Older New Yorkers may recall the tragic explosion of a Liquefied Natural Gas (LNG) tank on Staten Island in 1973 that left 40 workers dead.
Younger New Yorkers like me might face similar threats from a proposed LNG terminal 19 miles off New York’s shores.
The proposed project, known as Port Ambrose, would allow Empire-State- Building-sized tankers to connect to an underwater terminal located outside the mouth of the New York/New Jersey Harbor. The tankers would transport LNG, which is created by chilling natural gas until it turns into a liquid at minus 260 F.
An Environmental Impact Statement released last week by the U.S. Coast Guard and the Maritime Administration outlines the impacts from Port Ambrose, which include 22 miles of dredged seafloor, negative impacts to marine life, and air, water, light, and noise pollution. Of course this list doesn’t include any impacts that would occur if something went wrong like it did in 1973—in that case the impacts could be exponential.
The possible endangerment of human lives and the environmental impacts to our ocean and coastal environment are enough reason for New Yorkers to give this project a pass, but what’s more intriguing is what New Yorkers will gain from this project. Let me sum it up for you: Not Much.
Proponents of Port Ambrose highlight hearty job creation and a reduction in energy costs, but that’s an overstatement. According to documents provided by Port Ambrose’s parent company, Liberty Gas, only six permanent jobs will result from this project.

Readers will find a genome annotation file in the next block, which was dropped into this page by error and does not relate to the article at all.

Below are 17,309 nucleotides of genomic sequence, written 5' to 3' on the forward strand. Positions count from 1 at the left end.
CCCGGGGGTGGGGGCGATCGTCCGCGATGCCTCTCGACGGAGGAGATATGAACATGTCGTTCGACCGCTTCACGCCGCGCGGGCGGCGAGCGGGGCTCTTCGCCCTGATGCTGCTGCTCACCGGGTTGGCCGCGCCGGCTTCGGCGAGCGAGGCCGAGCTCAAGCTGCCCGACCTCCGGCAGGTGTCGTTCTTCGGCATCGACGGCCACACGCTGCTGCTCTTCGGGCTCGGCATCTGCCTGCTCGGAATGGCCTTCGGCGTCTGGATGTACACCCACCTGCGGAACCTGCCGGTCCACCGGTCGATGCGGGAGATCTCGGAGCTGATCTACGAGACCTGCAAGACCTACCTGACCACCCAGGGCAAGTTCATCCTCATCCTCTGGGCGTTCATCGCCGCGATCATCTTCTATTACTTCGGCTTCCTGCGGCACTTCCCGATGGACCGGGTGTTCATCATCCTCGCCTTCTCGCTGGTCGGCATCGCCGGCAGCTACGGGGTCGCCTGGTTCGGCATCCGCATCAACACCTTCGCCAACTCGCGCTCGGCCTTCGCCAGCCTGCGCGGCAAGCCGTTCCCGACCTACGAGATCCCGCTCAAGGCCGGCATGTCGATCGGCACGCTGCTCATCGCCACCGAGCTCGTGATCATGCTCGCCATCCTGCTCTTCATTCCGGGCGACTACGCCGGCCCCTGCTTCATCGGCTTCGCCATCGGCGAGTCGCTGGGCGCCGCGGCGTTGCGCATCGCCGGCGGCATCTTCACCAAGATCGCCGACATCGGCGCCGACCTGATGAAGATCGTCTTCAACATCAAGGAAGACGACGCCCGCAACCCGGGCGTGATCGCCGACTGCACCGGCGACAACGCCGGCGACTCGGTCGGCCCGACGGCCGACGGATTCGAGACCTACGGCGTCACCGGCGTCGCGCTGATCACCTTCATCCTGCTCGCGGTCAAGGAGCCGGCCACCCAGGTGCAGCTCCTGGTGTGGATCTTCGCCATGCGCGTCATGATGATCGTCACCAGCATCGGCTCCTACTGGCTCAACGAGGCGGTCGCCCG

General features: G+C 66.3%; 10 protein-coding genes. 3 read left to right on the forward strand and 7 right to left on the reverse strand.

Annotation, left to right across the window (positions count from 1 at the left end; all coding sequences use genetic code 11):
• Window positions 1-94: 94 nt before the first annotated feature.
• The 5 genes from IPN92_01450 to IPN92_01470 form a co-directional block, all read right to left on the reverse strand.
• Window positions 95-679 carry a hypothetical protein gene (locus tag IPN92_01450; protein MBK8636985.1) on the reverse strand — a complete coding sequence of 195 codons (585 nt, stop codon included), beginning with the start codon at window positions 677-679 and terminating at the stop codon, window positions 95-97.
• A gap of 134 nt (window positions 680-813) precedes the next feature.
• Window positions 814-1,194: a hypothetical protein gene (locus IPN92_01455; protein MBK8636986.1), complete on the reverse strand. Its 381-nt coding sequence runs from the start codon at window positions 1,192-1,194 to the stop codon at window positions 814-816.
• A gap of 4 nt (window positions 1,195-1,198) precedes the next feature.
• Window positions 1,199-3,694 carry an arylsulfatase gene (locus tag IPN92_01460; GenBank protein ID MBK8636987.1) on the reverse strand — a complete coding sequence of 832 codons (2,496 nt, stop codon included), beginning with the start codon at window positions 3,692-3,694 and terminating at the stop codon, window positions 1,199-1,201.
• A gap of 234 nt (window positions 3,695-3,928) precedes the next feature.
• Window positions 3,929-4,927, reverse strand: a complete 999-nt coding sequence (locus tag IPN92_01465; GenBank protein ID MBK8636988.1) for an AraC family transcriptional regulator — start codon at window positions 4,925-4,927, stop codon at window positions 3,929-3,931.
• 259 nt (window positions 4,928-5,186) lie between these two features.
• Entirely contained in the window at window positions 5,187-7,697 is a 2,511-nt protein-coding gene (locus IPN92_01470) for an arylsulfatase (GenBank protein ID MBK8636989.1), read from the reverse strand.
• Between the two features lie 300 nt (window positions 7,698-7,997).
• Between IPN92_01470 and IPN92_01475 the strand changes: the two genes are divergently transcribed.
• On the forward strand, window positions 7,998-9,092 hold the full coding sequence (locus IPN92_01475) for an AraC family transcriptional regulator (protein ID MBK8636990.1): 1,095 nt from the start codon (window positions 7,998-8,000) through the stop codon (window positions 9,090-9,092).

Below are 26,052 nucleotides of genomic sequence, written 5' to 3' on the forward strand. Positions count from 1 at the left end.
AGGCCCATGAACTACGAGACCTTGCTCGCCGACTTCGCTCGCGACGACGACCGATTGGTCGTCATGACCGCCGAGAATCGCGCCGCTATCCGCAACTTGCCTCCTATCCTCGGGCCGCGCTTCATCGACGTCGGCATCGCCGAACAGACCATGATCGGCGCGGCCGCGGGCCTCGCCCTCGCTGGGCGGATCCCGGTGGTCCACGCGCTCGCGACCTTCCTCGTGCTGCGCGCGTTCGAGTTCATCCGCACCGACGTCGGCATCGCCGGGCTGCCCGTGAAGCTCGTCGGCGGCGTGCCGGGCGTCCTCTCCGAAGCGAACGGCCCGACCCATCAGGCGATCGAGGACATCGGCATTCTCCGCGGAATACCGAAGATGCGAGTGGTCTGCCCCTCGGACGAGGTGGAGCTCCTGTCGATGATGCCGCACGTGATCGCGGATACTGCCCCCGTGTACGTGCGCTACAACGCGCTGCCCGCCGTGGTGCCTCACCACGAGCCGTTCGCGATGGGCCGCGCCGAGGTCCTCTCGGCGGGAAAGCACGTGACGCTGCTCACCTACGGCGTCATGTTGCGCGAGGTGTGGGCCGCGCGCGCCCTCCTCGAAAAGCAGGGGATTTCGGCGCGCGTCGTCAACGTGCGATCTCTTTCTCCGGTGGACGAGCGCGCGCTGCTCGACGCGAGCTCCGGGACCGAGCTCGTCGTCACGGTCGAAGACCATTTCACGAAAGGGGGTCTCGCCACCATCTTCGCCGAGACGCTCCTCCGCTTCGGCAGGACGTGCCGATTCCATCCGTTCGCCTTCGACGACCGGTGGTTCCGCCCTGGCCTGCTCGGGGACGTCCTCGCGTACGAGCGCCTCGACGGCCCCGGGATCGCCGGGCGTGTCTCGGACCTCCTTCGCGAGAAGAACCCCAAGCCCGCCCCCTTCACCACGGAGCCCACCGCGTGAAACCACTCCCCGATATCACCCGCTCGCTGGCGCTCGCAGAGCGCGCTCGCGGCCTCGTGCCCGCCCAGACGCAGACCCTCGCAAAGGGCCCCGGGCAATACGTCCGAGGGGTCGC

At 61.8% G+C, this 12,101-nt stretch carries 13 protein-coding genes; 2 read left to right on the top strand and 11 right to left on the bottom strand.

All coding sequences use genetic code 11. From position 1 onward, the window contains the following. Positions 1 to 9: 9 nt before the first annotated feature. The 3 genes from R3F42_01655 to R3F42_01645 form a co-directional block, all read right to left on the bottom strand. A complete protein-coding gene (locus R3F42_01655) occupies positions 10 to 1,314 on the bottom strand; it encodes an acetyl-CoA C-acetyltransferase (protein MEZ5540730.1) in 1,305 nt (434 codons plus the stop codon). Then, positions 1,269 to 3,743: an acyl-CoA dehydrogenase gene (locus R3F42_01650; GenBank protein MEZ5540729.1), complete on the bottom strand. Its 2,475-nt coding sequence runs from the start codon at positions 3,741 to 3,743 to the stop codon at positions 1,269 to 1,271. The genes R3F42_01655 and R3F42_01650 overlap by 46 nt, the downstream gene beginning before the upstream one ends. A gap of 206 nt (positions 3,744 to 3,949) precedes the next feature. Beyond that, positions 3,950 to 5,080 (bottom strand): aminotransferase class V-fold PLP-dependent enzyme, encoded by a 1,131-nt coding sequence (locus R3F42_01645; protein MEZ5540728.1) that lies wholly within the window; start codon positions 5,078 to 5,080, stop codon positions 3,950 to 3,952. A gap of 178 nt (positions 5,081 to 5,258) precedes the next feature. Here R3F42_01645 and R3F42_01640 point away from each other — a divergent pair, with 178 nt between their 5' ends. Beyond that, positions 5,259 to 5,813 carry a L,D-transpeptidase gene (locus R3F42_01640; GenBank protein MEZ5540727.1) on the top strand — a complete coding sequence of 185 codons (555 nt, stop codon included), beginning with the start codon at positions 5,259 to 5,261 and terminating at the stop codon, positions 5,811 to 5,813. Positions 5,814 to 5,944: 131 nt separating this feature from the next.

True, fuel costs could go down if the terminal is used for import (as proposed by Liberty), but if it is used for export— as all economic and industry signals point to—fuel costs for New Yorkers would go up as energy is sold to foreign countries.
And if something does go wrong like it did on Staten Island, New Yorkers could stand to lose a lot. Our beach and ocean economy is worth about $20 billion per year alone. The Surfrider Foundation recently completed a study showing that when the millions of annual beachgoers visit our shores they spend an average of $56 per person. Not to mention the impacts to New York City tourism—can you imagine the reaction from the rest of the world to this New York Times headline? Possible Terrorist Attack in New York Harbor as Gas Terminal Explodes!
And why do New Yorkers want to lock ourselves into rigid fossil fuel infrastructure for decades to come when new energy sources like wind and solar are becoming price competitive? Two LNG import terminals almost identical to Port Ambrose were constructed in 2008 offshore of Boston, only to sit idle since 2010 because of a glut of American-made natural gas.
Moreover, there is a competing proposal to build a wind energy farm in the exact same location as Port Ambrose. New Yorkers are at a clear crossroads, where they can choose between potentially dangerous and impractical LNG, and safe and clean wind energy.
The Port Ambrose project is a bad deal for New Yorkers. We get a few permanent jobs in exchange for decades of potential human and ecological disaster. We should learn from our mistakes and choose new technologies that are safer and better for future generations. Do you know what happens when a wind energy turbine malfunctions? It stops spinning.
Tell Governor Cuomo this project is wrong for New York. Call him at 518-474-8390 or send a message at http://www.actnow.surfrider.org/surfrider/app/writealetter?0&engagementId=62048
Nikita Scott is a volunteer with the NYC Chapter of the Surfrider Foundation